the man, monsieur, if you will allow me. The thought occurred to
me just now while I was listening to you. You promised to send
some one to Valorsay's house with money. I entreat you to allow
me to take the place of the man you intended to send. The marquis
doesn't know me, and I am sufficiently sure of myself to promise
you that I will not betray my identity. I will present myself as
your agent; he will give me his confidence. I shall take him
money or fair promises, I shall be well received, and I have a

He was interrupted by a rap at the door. The next moment a
footman entered, and informed his master that a messenger wished
to speak to him on urgent business. "Let him come in," said the

It was Job, Madame Lia d'Argeles's confidential servant, who
entered the room. He bowed respectfully, and, with an air of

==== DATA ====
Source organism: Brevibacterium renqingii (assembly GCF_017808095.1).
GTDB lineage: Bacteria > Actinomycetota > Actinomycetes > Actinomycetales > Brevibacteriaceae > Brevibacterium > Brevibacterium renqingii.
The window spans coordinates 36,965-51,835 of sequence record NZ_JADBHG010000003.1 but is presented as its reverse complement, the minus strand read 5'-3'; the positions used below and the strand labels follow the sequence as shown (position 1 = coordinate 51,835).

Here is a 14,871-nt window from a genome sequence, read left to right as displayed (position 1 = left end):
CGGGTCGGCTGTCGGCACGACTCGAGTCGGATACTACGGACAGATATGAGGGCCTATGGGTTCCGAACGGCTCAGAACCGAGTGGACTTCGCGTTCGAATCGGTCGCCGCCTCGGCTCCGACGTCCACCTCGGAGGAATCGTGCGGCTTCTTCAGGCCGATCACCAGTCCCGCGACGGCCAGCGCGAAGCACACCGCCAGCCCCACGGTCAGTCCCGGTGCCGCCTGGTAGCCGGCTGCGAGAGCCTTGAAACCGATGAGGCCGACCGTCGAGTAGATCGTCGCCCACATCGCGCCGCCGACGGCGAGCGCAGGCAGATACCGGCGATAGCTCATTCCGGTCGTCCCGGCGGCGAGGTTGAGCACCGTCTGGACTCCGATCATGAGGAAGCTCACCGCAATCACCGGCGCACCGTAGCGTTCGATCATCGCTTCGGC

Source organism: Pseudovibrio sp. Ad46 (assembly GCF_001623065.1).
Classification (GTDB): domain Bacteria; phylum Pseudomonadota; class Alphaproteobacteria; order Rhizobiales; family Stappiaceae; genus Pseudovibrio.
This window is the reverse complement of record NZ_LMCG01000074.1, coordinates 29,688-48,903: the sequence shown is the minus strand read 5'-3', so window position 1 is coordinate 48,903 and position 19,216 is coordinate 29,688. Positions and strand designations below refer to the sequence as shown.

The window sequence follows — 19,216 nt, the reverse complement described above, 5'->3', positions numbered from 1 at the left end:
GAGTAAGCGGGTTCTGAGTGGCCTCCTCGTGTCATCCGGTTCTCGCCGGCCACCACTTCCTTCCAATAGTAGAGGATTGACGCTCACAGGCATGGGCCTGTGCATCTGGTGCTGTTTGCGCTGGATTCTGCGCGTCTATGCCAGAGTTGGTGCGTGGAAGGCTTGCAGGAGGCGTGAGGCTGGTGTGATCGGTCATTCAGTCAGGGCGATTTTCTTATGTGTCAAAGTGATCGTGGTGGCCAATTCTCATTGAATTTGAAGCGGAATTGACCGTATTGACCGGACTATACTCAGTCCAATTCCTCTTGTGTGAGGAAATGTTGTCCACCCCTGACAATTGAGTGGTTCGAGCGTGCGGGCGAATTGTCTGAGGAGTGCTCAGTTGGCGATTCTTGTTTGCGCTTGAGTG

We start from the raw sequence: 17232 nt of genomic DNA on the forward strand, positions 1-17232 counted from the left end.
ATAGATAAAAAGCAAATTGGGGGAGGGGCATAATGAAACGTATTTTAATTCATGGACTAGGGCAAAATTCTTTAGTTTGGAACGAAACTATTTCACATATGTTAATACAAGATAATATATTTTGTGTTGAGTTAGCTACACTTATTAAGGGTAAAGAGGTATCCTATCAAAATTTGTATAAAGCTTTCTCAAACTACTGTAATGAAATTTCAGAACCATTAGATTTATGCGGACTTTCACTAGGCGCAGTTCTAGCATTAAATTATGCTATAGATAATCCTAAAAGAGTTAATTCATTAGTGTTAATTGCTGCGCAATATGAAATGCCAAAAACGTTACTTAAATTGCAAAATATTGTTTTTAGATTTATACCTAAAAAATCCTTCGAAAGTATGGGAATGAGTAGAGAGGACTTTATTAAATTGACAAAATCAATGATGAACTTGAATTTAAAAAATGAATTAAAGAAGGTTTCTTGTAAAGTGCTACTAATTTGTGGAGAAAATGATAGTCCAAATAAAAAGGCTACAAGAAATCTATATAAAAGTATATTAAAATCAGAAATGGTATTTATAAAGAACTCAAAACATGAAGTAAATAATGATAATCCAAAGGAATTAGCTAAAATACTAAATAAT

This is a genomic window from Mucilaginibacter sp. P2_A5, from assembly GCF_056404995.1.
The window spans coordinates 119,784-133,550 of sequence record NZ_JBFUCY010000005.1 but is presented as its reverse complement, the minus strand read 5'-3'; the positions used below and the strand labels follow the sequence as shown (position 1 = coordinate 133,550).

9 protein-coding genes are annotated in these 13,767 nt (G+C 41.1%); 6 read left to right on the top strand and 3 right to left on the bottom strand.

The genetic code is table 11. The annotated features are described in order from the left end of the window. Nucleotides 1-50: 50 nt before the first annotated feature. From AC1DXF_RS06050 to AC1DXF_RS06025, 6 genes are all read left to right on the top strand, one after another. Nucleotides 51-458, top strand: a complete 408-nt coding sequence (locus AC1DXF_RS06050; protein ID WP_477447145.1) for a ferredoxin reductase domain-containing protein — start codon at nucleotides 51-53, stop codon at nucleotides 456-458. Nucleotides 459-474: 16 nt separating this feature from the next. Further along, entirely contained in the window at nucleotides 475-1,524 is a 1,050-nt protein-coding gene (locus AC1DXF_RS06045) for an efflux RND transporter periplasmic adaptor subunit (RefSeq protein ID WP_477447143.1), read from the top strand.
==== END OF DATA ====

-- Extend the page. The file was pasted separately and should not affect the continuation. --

profound mystery exclaimed: "I have been looking for the baron
everywhere. I was ordered by madame not to return without him."

"Very well," said M. Trigault. "I will go with you at once."


How was it that a clever man like M. Fortunat made such a blunder
as to choose a Sunday, and a racing Sunday too, to call on M.
Wilkie. His anxiety might explain the mistake, but it did not
justify it. He felt certain, that under any other circumstances
he would not have been dismissed so cavalierly. He would at least
have been allowed to develop his proposals, and then who knows
what might have happened?

But the races had interfered with his plans. M. Wilkie had been
compelled to attend to Pompier de Nanterre, that famous
steeplechaser, of which he owned one-third part, and he had,
moreover, to give orders to the jockey, whose lord and master he
was to an equal extent. These were sacred duties, since Wilkie's
share in a race-horse constituted his only claim to a footing in
fashionable society. But it was a strong claim--a claim that
justified the display of whips and spurs that decorated his
apartments in the Rue du Helder, and allowed him to aspire to the
character of a sporting man. Wilkie really imagined that folks
were waiting for him at Vincennes; and that the fete would not be
complete without his presence.